The bottle is half full, but can you take it home in Somerville?

In 2006, I was one of many celebrating a change in the law of the Commonwealth allowing restaurants to send diners home with unconsumed portion of the bottle of wine they ordered. This opened up the full wine list to any casual tippler, assuming they would have occasion to drink the remainder in the future. While full bottles might be a better deal per ounce for the diner, don’t weep for the restauranteur, markups on whole bottles are still pretty rich, and now smart waiters can upsell you to a bottle with a sly, “well, you can always take the rest home…”

Since then, I’ve taken many a partial bottle home and become quite comfortable with the procedure. Until this weekend, when I was suddenly and without warning refused. A certain Somerville establishment told me that they were not licensed by the city to let me take the half full bottle away.  I even snuck off and got a second opinion from the bartender after the waitress turned me down – same story.

As I read the state law on wine to go, Massachusetts restaurants are allowed but not compelled to do this, so I believe they could have simply said, no sir, we don’t do that, and been in the clear. But they told me they were not allowed to, and I’m having a terrible time verifying that claim. Can anybody tell me if there is an additional license needed in Somerville for leftover wine carryout?  I’ve carried enough Somerville wine out to know that there is no city ban on the practice.

I won’t name the restaurant until I can figure out what the real deal is – I may well owe them an apology – but here’s what I think happened: I think they failed to get the equipment (not the license) necessary for letting patrons take leftover wine home. The equipment turns out to be a special kind of plastic bag and a stapler, and quick search found these wine to go bags available for $72 per 500 pack from a restaurant supply house.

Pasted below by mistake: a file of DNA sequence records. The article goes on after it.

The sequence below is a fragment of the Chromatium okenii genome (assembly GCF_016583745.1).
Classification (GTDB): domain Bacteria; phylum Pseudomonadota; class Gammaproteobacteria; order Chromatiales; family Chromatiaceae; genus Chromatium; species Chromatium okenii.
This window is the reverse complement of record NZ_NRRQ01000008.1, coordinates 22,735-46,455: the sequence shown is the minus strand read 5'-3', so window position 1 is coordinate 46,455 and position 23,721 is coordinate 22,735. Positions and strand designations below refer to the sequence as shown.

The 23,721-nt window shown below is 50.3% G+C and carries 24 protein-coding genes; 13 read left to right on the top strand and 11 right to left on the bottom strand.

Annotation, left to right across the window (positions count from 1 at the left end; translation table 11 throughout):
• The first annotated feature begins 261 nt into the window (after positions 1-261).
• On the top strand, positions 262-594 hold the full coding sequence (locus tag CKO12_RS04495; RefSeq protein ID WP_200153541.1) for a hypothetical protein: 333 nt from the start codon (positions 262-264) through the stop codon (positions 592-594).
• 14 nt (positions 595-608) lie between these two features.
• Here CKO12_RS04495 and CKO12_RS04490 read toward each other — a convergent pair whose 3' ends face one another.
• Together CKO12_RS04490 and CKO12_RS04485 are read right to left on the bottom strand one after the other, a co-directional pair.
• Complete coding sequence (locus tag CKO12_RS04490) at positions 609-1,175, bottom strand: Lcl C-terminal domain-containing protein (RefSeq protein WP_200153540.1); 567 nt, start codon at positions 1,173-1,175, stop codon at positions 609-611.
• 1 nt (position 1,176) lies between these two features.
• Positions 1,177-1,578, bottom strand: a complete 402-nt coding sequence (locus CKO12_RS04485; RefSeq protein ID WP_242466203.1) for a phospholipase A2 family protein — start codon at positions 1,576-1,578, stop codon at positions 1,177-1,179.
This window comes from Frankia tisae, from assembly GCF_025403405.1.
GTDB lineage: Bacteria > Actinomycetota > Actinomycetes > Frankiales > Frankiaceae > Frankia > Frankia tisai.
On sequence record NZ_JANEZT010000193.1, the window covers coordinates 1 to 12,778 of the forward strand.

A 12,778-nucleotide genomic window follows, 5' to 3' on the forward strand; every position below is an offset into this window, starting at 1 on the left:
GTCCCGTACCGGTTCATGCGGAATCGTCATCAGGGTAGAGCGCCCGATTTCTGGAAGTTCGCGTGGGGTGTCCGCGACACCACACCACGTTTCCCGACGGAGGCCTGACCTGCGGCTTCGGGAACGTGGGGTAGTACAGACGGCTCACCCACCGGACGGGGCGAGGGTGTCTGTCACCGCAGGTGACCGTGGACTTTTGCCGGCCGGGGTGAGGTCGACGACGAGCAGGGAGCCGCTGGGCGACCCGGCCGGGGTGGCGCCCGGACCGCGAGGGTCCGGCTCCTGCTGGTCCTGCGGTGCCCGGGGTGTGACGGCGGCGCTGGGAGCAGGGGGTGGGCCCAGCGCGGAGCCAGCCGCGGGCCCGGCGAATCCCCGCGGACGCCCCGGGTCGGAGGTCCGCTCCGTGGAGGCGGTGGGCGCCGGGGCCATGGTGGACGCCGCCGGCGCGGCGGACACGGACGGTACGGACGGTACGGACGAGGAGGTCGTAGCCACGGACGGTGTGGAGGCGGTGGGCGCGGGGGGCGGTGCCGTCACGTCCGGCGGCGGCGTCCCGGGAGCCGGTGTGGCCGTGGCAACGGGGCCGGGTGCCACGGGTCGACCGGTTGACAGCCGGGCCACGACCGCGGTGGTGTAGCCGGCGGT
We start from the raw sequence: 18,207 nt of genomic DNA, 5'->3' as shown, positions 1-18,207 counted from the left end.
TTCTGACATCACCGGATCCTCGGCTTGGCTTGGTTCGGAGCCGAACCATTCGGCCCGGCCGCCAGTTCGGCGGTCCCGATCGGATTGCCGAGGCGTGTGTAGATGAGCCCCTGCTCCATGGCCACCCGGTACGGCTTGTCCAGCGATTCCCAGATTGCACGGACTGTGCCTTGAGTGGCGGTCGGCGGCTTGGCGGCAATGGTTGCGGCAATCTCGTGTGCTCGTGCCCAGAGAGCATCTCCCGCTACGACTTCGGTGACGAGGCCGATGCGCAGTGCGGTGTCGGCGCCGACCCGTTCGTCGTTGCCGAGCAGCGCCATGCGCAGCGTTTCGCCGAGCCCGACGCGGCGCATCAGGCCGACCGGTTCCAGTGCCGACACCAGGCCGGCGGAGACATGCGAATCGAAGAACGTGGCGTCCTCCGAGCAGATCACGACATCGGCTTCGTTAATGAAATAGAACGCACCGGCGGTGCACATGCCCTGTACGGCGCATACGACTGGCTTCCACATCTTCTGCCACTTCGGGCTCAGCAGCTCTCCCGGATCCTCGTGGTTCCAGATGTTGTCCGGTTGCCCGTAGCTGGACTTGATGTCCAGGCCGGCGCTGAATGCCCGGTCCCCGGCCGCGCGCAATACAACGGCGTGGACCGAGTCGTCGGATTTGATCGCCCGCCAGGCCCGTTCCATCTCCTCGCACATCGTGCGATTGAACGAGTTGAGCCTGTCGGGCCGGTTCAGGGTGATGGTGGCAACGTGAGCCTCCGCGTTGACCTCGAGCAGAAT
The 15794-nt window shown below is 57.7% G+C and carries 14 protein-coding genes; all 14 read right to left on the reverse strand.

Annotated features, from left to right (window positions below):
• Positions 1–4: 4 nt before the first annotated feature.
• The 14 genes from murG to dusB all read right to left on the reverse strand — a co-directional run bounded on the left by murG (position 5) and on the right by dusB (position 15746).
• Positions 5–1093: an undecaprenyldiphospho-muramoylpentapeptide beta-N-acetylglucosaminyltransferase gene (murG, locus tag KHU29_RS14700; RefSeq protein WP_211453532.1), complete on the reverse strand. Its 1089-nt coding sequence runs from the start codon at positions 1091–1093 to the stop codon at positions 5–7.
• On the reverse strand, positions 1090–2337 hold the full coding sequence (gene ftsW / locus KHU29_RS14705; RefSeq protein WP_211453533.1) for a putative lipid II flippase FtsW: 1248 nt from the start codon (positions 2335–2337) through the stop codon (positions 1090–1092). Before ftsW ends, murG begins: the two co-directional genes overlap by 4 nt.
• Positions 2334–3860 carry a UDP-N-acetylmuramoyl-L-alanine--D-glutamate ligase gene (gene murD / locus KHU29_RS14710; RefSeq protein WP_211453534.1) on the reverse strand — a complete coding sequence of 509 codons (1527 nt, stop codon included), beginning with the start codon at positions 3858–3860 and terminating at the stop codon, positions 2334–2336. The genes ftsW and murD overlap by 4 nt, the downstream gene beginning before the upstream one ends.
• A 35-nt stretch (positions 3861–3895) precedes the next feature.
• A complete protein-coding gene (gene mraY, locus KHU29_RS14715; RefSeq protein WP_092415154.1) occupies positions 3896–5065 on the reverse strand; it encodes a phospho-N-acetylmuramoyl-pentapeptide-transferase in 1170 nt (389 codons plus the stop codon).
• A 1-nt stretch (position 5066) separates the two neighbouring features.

In Massachusetts, the restaurant is required to recork or rescrew the bottle, put it in a clear plastic self-sealing bag made specifically for this purpose, and staple a copy of the meal receipt to the whole shebang. The sealing is to prevent exposing anybody to the dreaded open container laws, and the meal receipt is to substantiate that you ordered and ate food with your partial bottle of wine, another requirement of the wine to go law.  So I’m thinking that this restaurant didn’t stock or possibly ran out of these special baggies, and just took the lazy way out by saying that they were not licensed – which, unfortunately, is a pretty believable excuse for almost anything in Massachusetts.

If anybody knows the real rules of the Somerville wine take-home game, please clue me in so I can either try and help this place get the proper license or equipment, or self-righteously demand a compensatory half bottle of wine.  Because if I could take wine home in a bottle, that’s the first thing that I’d ever do.

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2 comments

  1. Jim Bob

    And the result of your search of the law, and of the City of Somerville’s rules, regulations, and ordinances is what?

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